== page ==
As per the current plan, India Post Payments Bank (IPPB) - as it has been termed - will eventually have 650 branches across the country.
While the first set of branches will open by May, the remaining will start operations by September 2017, a top official of the Department of Posts said.
The department hopes to submit a final proposal to the Reserve Bank of India by February, ahead of the March 2017 deadline, after it has the required management and technology in place, SK Sinha, secretary, Department of Posts, told ET.
The RBI gave in-principle approval to 11 applicants in August last year, including the Department of Posts, Aditya Birla Nuvo, Airtel M Commerce Services, Fino PayTech, National Securities Depository, Reliance Industries, Tech Mahindra and Vodafone m-pesa, for setting up payments banks.Three of the 11entities have decided to back out, citing unavailability.
IndiaPost, with a network of about 155,000 post offices, will hire almost 2,000 people for the payments bank operations.
The department is contemplating whether it can form its own search and selection committee to appoint a CEO or rely on the standard procedure followed by public sector banks for top-level appointments.
The department has written to state-owned banks seeking nominations. Sinha said the State Bank of India has responded with some names.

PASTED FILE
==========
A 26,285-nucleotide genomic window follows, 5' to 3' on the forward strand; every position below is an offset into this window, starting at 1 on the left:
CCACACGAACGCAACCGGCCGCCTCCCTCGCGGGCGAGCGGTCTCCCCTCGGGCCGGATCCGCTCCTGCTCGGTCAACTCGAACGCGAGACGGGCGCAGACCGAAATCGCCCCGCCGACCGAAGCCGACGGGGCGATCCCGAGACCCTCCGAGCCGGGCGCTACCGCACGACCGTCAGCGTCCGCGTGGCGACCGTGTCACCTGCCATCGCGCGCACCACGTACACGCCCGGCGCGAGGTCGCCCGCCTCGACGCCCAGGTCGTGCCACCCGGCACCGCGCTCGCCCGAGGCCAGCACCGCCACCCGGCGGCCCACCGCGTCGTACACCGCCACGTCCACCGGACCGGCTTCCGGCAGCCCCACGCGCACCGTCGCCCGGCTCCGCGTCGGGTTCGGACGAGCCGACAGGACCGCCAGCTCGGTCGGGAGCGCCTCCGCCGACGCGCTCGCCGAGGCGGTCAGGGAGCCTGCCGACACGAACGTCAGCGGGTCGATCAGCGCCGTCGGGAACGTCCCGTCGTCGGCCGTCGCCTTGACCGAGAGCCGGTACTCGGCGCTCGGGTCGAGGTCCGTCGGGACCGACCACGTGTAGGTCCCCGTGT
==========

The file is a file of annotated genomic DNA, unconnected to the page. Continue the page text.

"For the next rung of leadership such as the chief financial officer, chief operating officer and chief technology officer, we are forming an internal committee," he said. The government has approved ` . 400crore equity and `. 400-crore grant for IPPB.
Alibababacked Paytm is the other or payments frontrunner for payments banks in India and has drawn up a largely branchless model.
Sinha said that IndiaPost is looking at catering to the unbanked population of the country with the idea of opening one branch in almost every district of the country.
"Most of the other players may not be even thin king of the areas that we want to service,"sa id Sinha. The plan is to have most of the banking features such as money transfer and internet banking, apart from offering credit (in partnership with other banks or institutions), along with financial products such as mutual funds.
Sinha is betting big on the government's direct benefits transfer scheme to drive transactions, with welfare payments being deposited in the bank accounts of consumers.
Source:-The Economic Times